Miniature Timberframe

Monday, January 6th, 2014 @ 11:15 pm

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As a way in to thinking about scale and inventing environments, I built the thing I’d last built, and knew most how to.  A miniature timberframe.  The fun of it got under my skin in a heartbeat and I was able to zoom through a few weeks, excited about making a fully realistic miniature timberframe structure, mostly the way it wouldn’t been constructed (all the joinery is accurate and real, the braces all have live edges).


Those pegs are all about 3/4″ long by 1/8″ thick. I made each one by hand with a small chisel. My fingers were pretty tired by the end.

As I progressed through the process of making the parts, it became clear that a simple structure wasn’t going to be enough, so I left it incomplete, made piles of materials on bunks, miniature sawhorses, and scattered debris around the worksite.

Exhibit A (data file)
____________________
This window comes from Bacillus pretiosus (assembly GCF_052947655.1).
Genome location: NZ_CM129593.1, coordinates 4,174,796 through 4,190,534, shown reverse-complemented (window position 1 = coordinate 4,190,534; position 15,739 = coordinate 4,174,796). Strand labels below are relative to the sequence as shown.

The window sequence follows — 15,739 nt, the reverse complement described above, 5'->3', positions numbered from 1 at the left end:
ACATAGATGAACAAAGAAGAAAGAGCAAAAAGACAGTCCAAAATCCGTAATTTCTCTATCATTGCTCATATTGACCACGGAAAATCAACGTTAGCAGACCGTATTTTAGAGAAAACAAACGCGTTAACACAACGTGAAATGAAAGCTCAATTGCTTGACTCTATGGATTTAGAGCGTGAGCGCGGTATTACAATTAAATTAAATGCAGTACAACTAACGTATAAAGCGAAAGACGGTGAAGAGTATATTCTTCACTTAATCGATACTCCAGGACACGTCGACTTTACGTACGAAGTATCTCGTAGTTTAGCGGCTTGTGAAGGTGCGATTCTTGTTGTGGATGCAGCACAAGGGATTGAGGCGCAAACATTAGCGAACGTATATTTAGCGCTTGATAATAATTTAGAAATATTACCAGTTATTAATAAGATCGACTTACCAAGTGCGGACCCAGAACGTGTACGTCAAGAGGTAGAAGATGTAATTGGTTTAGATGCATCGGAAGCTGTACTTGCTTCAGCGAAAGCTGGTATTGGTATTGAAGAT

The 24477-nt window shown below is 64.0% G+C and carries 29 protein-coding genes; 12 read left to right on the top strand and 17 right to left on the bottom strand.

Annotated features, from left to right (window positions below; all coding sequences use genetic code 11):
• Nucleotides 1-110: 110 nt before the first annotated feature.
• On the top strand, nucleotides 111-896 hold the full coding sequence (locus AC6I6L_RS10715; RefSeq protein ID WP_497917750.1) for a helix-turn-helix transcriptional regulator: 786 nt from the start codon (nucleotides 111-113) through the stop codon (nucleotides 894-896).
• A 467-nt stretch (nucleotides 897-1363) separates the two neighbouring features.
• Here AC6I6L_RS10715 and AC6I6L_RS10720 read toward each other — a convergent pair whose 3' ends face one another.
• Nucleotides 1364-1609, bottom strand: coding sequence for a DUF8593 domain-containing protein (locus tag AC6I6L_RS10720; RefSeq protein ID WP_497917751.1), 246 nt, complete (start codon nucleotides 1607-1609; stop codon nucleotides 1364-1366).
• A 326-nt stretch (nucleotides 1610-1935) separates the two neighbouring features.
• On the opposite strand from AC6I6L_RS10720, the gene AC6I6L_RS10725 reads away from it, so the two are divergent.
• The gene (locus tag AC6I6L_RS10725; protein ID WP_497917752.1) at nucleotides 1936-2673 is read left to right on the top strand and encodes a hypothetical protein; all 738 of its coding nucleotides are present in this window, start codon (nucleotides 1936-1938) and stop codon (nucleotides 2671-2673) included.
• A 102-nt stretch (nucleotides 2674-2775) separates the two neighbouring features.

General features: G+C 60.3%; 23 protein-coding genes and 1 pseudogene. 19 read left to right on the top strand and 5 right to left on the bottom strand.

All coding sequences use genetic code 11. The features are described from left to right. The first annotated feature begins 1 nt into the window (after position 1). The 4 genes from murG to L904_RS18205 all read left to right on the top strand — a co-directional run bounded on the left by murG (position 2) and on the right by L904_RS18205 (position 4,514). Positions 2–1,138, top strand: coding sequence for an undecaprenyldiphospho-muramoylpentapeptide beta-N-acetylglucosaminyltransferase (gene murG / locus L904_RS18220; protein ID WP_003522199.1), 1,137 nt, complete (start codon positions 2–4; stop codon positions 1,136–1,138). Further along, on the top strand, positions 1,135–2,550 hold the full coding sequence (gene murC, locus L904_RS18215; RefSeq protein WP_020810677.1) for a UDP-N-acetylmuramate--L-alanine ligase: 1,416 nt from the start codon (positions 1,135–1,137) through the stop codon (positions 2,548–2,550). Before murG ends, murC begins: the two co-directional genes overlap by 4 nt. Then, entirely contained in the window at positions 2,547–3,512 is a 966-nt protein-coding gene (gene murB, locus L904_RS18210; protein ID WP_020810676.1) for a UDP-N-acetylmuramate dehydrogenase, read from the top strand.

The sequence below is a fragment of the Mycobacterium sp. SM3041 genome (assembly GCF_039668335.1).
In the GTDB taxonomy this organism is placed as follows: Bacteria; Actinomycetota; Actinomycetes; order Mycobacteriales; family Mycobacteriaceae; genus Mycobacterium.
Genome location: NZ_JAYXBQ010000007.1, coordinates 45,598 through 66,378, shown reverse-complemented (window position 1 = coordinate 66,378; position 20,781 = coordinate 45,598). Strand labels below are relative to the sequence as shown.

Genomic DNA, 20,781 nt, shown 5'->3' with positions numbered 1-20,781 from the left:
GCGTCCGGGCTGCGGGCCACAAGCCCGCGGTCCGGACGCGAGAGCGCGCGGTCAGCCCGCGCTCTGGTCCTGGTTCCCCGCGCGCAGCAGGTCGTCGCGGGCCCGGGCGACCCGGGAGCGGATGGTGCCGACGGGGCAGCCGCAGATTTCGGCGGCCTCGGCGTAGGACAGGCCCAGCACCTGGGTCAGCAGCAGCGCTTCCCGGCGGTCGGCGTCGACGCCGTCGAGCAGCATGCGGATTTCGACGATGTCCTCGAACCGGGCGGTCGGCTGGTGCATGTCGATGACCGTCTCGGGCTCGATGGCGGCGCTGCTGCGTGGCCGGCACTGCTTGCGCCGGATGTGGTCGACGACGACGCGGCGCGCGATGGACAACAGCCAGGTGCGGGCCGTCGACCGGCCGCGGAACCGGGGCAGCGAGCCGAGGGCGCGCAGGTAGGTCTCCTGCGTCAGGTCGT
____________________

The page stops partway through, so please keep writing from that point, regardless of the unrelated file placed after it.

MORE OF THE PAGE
But of course if this was a real worksite, there needed to be tools!  I delighted in the metal shop, taking old bandsaw blades and grinding them down into tiny handsaws, filing little scraps into chisels and drawknives.  I had to use a Bridgeport to drill the holes for those axes, the regular drill press didn’t had a chuck small enough to hold the right bit.  I even got to do a bit of forging to make the eye for that froe.


I tried to draw-bore the peg holes, but the tolerance was so tiny that I’m not sure it made a difference.  Superglue was needed in a bunch of places where the wood was rotting away (locust rotting, what?)  But otherwise there is no glue holding the thing together, just joinery and the pegs.




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